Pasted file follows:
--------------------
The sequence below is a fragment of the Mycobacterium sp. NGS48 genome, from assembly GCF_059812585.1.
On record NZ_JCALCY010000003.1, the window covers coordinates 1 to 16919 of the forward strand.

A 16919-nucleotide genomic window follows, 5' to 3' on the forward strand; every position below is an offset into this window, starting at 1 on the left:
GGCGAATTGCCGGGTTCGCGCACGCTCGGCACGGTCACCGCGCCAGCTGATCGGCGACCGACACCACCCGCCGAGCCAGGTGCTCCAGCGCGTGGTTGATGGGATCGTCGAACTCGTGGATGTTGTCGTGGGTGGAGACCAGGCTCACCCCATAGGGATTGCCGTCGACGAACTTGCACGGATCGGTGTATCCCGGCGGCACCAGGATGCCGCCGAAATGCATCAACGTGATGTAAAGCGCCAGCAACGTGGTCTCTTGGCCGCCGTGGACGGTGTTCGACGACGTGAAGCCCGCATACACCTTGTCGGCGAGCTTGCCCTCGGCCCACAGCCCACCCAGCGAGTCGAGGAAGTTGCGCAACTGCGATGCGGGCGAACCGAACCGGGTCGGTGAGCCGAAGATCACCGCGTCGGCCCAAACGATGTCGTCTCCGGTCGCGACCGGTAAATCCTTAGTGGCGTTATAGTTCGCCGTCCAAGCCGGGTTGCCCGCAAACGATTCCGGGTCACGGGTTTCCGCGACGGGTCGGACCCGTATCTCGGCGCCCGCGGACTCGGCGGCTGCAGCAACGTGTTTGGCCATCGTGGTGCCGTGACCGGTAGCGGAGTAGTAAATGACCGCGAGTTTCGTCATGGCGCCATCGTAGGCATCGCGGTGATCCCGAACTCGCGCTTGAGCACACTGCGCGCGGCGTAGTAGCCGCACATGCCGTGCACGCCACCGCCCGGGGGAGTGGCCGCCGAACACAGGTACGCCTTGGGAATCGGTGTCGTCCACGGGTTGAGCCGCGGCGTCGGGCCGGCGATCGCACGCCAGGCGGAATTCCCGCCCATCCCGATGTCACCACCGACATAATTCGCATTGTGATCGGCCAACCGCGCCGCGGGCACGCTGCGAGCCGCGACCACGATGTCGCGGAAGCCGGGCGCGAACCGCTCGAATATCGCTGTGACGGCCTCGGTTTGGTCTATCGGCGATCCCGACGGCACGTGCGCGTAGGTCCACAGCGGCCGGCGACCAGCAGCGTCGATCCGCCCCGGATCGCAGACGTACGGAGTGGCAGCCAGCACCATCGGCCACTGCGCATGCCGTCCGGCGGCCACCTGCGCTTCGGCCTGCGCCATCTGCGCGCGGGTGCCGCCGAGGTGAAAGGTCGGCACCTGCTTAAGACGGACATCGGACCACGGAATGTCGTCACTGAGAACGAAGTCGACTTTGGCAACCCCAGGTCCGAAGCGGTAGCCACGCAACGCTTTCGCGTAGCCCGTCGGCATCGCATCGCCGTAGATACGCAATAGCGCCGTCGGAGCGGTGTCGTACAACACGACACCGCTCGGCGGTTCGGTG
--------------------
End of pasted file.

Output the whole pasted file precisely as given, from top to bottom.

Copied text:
The sequence below is a fragment of the Mycobacterium sp. NGS48 genome, from assembly GCF_059812585.1.
On record NZ_JCALCY010000003.1, the window covers coordinates 1 to 16919 of the forward strand.

A 16919-nucleotide genomic window follows, 5' to 3' on the forward strand; every position below is an offset into this window, starting at 1 on the left:
GGCGAATTGCCGGGTTCGCGCACGCTCGGCACGGTCACCGCGCCAGCTGATCGGCGACCGACACCACCCGCCGAGCCAGGTGCTCCAGCGCGTGGTTGATGGGATCGTCGAACTCGTGGATGTTGTCGTGGGTGGAGACCAGGCTCACCCCATAGGGATTGCCGTCGACGAACTTGCACGGATCGGTGTATCCCGGCGGCACCAGGATGCCGCCGAAATGCATCAACGTGATGTAAAGCGCCAGCAACGTGGTCTCTTGGCCGCCGTGGACGGTGTTCGACGACGTGAAGCCCGCATACACCTTGTCGGCGAGCTTGCCCTCGGCCCACAGCCCACCCAGCGAGTCGAGGAAGTTGCGCAACTGCGATGCGGGCGAACCGAACCGGGTCGGTGAGCCGAAGATCACCGCGTCGGCCCAAACGATGTCGTCTCCGGTCGCGACCGGTAAATCCTTAGTGGCGTTATAGTTCGCCGTCCAAGCCGGGTTGCCCGCAAACGATTCCGGGTCACGGGTTTCCGCGACGGGTCGGACCCGTATCTCGGCGCCCGCGGACTCGGCGGCTGCAGCAACGTGTTTGGCCATCGTGGTGCCGTGACCGGTAGCGGAGTAGTAAATGACCGCGAGTTTCGTCATGGCGCCATCGTAGGCATCGCGGTGATCCCGAACTCGCGCTTGAGCACACTGCGCGCGGCGTAGTAGCCGCACATGCCGTGCACGCCACCGCCCGGGGGAGTGGCCGCCGAACACAGGTACGCCTTGGGAATCGGTGTCGTCCACGGGTTGAGCCGCGGCGTCGGGCCGGCGATCGCACGCCAGGCGGAATTCCCGCCCATCCCGATGTCACCACCGACATAATTCGCATTGTGATCGGCCAACCGCGCCGCGGGCACGCTGCGAGCCGCGACCACGATGTCGCGGAAGCCGGGCGCGAACCGCTCGAATATCGCTGTGACGGCCTCGGTTTGGTCTATCGGCGATCCCGACGGCACGTGCGCGTAGGTCCACAGCGGCCGGCGACCAGCAGCGTCGATCCGCCCCGGATCGCAGACGTACGGAGTGGCAGCCAGCACCATCGGCCACTGCGCATGCCGTCCGGCGGCCACCTGCGCTTCGGCCTGCGCCATCTGCGCGCGGGTGCCGCCGAGGTGAAAGGTCGGCACCTGCTTAAGACGGACATCGGACCACGGAATGTCGTCACTGAGAACGAAGTCGACTTTGGCAACCCCAGGTCCGAAGCGGTAGCCACGCAACGCTTTCGCGTAGCCCGTCGGCATCGCATCGCCGTAGATACGCAATAGCGCCGTCGGAGCGGTGTCGTACAACACGACACCGCTCGGCGGTTCGGTG